No, not a convert, just curious. Beyond grunting at us, as Simpson’s pastor does, that such triviality is life, Powers accomplishes little. He becomes a little untidy only in “Priestly Fellowship” where he lets a priest just sound off—“All this talk of community, communicating, and so on—it was just whistling in the dark. ‘Life’s not a cookout by Bruegel the Elder and people know it.’ ” The result is the only interesting story in the book; the ones that aren’t about priests are dreadful. Going back to the stories in The Presence of Grace (1956) just to check, I found a lot of mere neatness, but there is a saving wit there that is all but gone now.


Powers publishes most of his stories in The New Yorker, as does Larry Woiwode. Powers writes about Minnesota; Larry Woiwode writes best about North Dakota, next door. But all resemblances stop there. At his worst Woiwode is content to tell neat stories of children at hideous play that seem like many other New Yorker tales. But at his best he is marvelous, a real bringer of news, a writer in love with his world, who cares about the hurt it has given him as his inheritance, and honors and forgives it. Beyond the Bedroom Wall is a very long novel in which Woiwode has tried something unlikely and achieved something impressive.

He calls his book “A Family Album,” and in it we find the Neumiller family, beginning with Otto emigrating to a farm near Mahomet, North Dakota, in 1881, and ending in the recent past, four generations later. But it is not a saga, like Buddenbrooks, which commits itself to a full telling of all the generations, or an attempt to control and unify like The Big Rock Candy Mountain, where one life dominates, or like Reynolds Price’s recent The Surface of Earth, where everyone talks about the same thing. It is none of these because Woiwode’s love for the Neumillers and for North Dakota—which is unashamedly a love for his own family and childhood home—is a matter of memory and reconstruction. He discovered at some point that he began to achieve his own life when his parents and grandparents achieved theirs, and an “album,” a loosely connected series of pictures and episodes, is his way of honoring not only their achievement but his way of knowing it.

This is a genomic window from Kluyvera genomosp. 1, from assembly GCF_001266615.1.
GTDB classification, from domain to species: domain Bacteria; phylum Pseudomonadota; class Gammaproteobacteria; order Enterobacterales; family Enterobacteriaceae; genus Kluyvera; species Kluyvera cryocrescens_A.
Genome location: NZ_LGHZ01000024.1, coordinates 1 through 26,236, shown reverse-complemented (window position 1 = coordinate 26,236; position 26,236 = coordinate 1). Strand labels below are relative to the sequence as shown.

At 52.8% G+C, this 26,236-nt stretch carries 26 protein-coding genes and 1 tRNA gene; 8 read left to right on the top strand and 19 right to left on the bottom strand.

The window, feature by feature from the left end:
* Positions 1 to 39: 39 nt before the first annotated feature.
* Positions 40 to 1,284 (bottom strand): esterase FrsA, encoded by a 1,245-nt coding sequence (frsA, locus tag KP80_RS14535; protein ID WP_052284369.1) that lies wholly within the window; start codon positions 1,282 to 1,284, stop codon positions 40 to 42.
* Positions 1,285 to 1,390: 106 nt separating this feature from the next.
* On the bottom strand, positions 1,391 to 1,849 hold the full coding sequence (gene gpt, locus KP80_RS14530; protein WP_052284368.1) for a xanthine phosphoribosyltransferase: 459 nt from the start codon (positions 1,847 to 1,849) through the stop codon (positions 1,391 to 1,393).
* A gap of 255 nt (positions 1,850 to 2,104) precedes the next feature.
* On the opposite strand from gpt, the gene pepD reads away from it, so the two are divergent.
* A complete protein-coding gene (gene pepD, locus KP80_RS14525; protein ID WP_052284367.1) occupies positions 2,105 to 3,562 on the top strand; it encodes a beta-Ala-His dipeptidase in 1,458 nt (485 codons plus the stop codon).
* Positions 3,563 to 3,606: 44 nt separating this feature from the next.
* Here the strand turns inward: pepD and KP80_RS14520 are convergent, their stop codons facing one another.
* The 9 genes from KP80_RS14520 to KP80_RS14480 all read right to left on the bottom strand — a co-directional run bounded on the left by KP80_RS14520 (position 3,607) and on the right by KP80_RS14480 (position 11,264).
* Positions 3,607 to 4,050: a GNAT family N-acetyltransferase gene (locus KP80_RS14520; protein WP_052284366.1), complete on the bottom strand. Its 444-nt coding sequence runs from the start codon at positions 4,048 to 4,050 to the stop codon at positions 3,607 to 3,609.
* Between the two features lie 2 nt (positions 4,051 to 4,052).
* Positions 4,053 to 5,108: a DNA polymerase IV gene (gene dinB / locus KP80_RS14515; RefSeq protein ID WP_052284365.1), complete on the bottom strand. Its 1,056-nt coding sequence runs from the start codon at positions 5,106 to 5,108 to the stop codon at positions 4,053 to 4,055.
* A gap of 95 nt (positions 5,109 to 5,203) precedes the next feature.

Does it sound a perfect formula for sentimentality? It is no more so than is “East Coker”:

Home is where one starts from. As we grow older
The world becomes stranger, the pattern more complicated
Of dead and living. Not the in- tense moment
Isolated, with no before and after,
But a lifetime burning in every moment
And not the lifetime of one man only
But of old stones that cannot be deciphered.

Like Eliot, Woiwode perceives a time for “the evening with the photograph album” and that “Love is most nearly itself / When here and now cease to matter.” But where Eliot filtered and displaced his autobiographical sense of home and family, Woiwode succeeds by being personal, by putting his imagination at the service of memory, and by realizing in this way that love really is most nearly itself when the here and now cease to matter. He is remembering the Neumillers in the years before he was born.

Perhaps this is why the book is best about parents and grandparents. We move from Charles Neumiller making a casket for the body of Otto, his father, to Charles’s son Martin on the night he proposes to Alpha Jones, to five years of entries from Alpha’s diary. This all happens in the Thirties, before Woiwode, in the position of a child of Martin’s and Alpha’s, was born. While Charles is going through his father’s things, he finds a letter, written in laborious German, by his own son, Martin: “I send you this on the occasion of your seventy-fifth birthday to let you know you have my admiration and fondest wishes.” Martin may be showing off his meager knowledge of his grandfather’s native language, but Charles “was ashamed that he himself had never been as open and affectionate with his father.” When we then turn to Martin as suitor, we look for the author of this boyish letter, and both do and do not find him, which is as it should be.